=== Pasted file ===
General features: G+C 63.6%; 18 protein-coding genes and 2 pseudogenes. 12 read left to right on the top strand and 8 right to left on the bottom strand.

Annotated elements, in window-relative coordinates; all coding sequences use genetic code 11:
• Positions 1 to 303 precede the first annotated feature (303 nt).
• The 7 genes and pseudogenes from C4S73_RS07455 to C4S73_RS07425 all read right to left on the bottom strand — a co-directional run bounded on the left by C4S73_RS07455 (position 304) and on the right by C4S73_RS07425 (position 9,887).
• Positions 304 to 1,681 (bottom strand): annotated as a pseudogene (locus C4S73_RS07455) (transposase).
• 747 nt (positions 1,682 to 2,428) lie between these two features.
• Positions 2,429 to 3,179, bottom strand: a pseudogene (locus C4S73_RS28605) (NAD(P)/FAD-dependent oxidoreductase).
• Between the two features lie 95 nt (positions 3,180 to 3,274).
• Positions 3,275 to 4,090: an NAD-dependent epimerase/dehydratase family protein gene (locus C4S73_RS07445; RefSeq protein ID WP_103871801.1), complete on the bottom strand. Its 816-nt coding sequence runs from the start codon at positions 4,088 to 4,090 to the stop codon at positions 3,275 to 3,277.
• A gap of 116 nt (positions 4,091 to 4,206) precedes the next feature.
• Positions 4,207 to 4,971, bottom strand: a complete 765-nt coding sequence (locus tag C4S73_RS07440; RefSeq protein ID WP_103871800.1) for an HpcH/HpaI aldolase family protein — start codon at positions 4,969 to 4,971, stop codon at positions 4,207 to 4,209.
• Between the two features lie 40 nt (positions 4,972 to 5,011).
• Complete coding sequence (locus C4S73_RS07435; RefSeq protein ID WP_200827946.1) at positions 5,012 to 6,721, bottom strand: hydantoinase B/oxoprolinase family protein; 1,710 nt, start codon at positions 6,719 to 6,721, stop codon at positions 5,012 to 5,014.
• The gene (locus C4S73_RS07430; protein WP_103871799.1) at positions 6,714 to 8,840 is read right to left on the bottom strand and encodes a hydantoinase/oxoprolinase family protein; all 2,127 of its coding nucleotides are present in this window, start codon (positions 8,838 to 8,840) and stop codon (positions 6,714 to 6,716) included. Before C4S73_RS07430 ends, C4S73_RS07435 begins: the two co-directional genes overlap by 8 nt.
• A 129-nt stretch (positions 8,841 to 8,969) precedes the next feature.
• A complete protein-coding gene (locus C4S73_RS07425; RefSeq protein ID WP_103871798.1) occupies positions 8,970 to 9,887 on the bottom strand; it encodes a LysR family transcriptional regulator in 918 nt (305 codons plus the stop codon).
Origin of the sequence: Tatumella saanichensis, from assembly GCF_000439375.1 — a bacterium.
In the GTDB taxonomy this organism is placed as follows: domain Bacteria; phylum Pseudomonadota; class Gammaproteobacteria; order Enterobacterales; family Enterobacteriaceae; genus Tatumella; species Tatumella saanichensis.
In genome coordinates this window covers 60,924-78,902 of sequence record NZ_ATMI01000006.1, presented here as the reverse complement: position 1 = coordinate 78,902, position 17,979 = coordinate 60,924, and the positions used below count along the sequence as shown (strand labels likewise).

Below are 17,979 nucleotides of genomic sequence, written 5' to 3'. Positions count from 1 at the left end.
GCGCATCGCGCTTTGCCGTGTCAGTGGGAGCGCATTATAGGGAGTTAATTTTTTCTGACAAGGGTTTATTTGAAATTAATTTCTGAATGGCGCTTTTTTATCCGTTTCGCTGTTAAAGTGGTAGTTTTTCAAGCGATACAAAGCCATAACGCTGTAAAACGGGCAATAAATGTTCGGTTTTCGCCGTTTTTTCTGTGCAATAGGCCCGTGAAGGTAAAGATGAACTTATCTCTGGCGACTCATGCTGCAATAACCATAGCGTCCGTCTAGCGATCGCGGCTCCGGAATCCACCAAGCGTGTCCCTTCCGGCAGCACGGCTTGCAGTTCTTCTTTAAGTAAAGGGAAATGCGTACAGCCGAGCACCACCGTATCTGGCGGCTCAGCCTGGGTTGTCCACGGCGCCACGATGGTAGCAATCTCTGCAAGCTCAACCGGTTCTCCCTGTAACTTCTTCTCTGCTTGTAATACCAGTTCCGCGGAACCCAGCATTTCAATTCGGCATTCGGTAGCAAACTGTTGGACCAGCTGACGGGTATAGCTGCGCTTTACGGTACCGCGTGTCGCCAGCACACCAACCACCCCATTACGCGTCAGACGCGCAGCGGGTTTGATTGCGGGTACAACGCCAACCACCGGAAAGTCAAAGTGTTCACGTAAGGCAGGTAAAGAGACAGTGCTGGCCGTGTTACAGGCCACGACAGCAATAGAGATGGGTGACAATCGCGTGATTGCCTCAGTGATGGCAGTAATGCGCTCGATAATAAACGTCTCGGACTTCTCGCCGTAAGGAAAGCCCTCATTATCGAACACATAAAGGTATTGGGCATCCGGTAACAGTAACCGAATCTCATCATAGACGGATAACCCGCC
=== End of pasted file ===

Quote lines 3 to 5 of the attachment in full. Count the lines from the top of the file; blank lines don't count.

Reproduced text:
• Positions 1 to 303 precede the first annotated feature (303 nt).
• The 7 genes and pseudogenes from C4S73_RS07455 to C4S73_RS07425 all read right to left on the bottom strand — a co-directional run bounded on the left by C4S73_RS07455 (position 304) and on the right by C4S73_RS07425 (position 9,887).
• Positions 304 to 1,681 (bottom strand): annotated as a pseudogene (locus C4S73_RS07455) (transposase).